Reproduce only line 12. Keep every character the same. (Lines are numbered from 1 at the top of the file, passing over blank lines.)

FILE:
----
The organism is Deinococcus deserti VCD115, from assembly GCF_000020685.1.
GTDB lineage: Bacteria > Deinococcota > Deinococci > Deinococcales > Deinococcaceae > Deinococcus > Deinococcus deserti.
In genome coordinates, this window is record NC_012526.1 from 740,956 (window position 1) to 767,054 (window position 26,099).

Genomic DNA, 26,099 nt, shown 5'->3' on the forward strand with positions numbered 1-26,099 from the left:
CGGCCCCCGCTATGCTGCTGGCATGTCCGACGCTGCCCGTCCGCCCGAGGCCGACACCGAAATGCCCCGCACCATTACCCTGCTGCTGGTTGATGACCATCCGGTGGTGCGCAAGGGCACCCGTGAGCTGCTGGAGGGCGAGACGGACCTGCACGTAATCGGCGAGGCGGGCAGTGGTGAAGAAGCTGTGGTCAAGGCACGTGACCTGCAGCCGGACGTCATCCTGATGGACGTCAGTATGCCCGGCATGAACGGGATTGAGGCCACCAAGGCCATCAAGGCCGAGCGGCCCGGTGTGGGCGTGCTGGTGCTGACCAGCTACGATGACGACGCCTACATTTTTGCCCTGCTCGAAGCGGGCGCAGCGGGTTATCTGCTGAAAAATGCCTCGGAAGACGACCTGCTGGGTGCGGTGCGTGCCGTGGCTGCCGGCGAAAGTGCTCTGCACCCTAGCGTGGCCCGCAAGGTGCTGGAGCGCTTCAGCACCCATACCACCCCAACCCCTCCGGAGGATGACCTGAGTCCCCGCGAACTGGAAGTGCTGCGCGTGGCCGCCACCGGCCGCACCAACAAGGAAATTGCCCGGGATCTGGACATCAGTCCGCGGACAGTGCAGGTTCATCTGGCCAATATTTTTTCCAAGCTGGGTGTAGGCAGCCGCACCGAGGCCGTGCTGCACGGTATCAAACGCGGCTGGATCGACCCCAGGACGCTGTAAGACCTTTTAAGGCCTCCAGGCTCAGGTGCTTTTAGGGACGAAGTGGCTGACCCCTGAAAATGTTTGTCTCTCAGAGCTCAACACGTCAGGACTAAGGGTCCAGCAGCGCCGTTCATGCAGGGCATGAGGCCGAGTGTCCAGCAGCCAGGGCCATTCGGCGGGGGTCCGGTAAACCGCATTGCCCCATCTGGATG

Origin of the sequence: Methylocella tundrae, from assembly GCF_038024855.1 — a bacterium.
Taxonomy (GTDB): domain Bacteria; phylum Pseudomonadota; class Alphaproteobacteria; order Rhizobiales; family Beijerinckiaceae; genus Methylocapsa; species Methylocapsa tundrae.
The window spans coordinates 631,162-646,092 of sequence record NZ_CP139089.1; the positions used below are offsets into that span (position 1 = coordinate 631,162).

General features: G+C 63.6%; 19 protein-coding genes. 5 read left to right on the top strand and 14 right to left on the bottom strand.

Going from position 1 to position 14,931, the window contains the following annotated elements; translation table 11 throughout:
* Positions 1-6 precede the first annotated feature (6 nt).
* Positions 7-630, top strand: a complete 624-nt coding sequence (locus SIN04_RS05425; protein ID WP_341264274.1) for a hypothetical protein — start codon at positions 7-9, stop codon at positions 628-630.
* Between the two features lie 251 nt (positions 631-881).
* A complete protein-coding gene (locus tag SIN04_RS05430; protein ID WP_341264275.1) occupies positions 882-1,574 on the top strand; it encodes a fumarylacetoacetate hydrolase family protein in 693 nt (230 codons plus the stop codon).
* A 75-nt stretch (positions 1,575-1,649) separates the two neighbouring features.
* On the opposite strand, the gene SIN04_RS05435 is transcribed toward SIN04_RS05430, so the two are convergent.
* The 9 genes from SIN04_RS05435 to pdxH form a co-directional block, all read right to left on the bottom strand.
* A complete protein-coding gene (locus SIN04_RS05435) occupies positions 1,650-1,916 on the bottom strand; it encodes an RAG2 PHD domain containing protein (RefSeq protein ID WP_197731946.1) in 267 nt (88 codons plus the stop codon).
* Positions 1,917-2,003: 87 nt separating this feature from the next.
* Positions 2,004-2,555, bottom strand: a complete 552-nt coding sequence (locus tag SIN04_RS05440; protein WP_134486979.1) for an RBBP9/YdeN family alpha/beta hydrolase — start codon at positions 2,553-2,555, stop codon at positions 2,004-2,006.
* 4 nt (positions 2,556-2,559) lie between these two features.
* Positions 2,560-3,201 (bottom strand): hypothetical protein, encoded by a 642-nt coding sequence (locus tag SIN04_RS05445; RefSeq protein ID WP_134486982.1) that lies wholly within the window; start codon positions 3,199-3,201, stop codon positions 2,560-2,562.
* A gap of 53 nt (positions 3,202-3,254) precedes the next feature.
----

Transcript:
* Positions 7-630, top strand: a complete 624-nt coding sequence (locus SIN04_RS05425; protein ID WP_341264274.1) for a hypothetical protein — start codon at positions 7-9, stop codon at positions 628-630.